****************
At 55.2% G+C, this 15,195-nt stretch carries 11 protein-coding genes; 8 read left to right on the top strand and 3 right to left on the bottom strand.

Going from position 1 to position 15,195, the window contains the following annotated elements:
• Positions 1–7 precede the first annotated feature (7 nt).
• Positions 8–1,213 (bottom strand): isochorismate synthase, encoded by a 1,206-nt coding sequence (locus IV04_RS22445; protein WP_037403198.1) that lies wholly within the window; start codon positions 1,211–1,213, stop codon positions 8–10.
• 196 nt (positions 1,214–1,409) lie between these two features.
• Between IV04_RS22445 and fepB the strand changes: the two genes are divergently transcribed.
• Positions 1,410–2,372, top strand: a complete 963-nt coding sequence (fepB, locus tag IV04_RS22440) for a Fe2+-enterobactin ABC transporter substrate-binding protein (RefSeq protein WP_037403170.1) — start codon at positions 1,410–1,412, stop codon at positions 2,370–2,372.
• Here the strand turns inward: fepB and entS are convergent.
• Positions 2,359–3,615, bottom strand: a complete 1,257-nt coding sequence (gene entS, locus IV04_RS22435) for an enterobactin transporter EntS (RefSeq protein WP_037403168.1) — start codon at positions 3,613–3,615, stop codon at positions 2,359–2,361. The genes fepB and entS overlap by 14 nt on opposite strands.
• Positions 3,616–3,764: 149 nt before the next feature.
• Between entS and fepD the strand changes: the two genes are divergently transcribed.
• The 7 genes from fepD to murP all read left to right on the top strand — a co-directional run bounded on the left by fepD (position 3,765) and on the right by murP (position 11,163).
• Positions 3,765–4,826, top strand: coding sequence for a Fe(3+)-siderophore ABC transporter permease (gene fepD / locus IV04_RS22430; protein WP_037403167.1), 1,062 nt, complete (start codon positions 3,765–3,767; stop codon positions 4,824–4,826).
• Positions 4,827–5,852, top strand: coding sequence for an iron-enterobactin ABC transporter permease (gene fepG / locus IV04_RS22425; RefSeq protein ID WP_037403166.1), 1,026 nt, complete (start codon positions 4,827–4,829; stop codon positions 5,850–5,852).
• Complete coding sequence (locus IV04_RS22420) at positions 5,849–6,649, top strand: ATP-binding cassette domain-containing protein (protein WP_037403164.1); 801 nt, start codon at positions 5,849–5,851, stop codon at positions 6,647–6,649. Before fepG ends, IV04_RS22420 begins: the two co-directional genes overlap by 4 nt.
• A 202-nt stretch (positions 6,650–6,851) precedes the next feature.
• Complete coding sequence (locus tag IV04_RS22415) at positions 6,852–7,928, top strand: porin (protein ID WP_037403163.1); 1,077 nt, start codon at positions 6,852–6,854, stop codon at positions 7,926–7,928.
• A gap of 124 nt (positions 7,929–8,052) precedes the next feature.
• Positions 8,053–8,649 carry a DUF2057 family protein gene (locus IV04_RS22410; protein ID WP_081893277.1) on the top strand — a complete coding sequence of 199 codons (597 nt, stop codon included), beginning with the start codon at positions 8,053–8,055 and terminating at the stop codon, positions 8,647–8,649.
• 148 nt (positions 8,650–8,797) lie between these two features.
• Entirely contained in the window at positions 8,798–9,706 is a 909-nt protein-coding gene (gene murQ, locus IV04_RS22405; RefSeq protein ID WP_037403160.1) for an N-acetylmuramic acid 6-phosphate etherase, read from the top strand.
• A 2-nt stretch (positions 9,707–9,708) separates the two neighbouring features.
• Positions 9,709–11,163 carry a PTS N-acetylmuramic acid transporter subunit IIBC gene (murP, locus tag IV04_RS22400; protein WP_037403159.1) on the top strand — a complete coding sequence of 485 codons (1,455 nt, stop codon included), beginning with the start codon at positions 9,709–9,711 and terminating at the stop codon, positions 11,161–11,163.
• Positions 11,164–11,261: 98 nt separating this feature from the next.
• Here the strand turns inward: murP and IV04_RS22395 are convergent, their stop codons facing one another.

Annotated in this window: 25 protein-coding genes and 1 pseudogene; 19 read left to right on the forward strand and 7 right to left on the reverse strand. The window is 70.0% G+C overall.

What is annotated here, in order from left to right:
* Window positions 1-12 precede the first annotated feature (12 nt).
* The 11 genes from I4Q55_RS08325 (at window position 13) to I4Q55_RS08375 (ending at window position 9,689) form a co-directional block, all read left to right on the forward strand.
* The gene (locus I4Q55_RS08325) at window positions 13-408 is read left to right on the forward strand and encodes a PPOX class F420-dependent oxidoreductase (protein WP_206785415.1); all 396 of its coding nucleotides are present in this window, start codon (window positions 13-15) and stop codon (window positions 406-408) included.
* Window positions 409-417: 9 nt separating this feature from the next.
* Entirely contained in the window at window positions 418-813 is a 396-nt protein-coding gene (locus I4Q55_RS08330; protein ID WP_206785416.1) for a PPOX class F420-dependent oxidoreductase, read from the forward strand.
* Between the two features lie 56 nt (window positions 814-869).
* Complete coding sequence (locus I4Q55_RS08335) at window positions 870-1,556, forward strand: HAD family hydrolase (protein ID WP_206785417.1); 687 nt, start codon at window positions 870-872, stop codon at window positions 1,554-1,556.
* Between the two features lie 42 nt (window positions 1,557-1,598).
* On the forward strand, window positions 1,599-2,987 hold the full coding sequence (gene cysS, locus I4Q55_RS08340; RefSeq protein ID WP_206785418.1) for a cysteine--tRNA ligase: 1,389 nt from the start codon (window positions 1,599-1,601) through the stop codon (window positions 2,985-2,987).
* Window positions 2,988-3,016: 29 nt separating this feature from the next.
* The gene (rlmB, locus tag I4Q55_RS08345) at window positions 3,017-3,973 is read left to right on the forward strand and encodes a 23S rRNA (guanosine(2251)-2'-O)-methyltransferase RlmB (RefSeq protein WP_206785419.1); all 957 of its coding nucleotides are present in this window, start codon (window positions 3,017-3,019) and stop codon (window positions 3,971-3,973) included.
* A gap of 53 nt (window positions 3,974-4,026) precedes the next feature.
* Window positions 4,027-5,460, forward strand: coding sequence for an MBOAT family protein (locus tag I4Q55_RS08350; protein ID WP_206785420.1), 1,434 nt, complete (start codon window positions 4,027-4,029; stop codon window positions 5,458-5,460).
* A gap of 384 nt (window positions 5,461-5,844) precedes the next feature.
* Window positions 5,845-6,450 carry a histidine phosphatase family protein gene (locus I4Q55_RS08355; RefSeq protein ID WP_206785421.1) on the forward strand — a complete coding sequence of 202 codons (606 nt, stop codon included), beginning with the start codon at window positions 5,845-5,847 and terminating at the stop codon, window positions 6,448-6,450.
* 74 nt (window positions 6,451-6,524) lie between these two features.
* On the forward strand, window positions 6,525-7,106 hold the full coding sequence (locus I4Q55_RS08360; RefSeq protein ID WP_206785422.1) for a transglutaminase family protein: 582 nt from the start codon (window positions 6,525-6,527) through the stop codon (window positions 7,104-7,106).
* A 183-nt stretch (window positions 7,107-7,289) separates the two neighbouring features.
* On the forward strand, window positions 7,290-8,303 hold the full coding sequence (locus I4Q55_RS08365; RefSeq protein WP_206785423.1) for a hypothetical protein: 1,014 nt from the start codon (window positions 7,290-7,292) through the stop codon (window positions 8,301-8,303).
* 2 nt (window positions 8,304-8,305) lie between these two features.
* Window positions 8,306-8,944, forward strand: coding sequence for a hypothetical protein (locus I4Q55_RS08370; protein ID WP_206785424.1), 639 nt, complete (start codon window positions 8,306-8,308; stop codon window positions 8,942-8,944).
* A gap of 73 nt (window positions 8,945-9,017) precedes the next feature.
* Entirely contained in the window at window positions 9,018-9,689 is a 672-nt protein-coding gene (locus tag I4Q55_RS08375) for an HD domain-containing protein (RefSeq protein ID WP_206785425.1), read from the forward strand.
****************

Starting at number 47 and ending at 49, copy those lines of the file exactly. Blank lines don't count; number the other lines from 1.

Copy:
* 2 nt (window positions 8,304-8,305) lie between these two features.
* Window positions 8,306-8,944, forward strand: coding sequence for a hypothetical protein (locus I4Q55_RS08370; protein ID WP_206785424.1), 639 nt, complete (start codon window positions 8,306-8,308; stop codon window positions 8,942-8,944).
* A gap of 73 nt (window positions 8,945-9,017) precedes the next feature.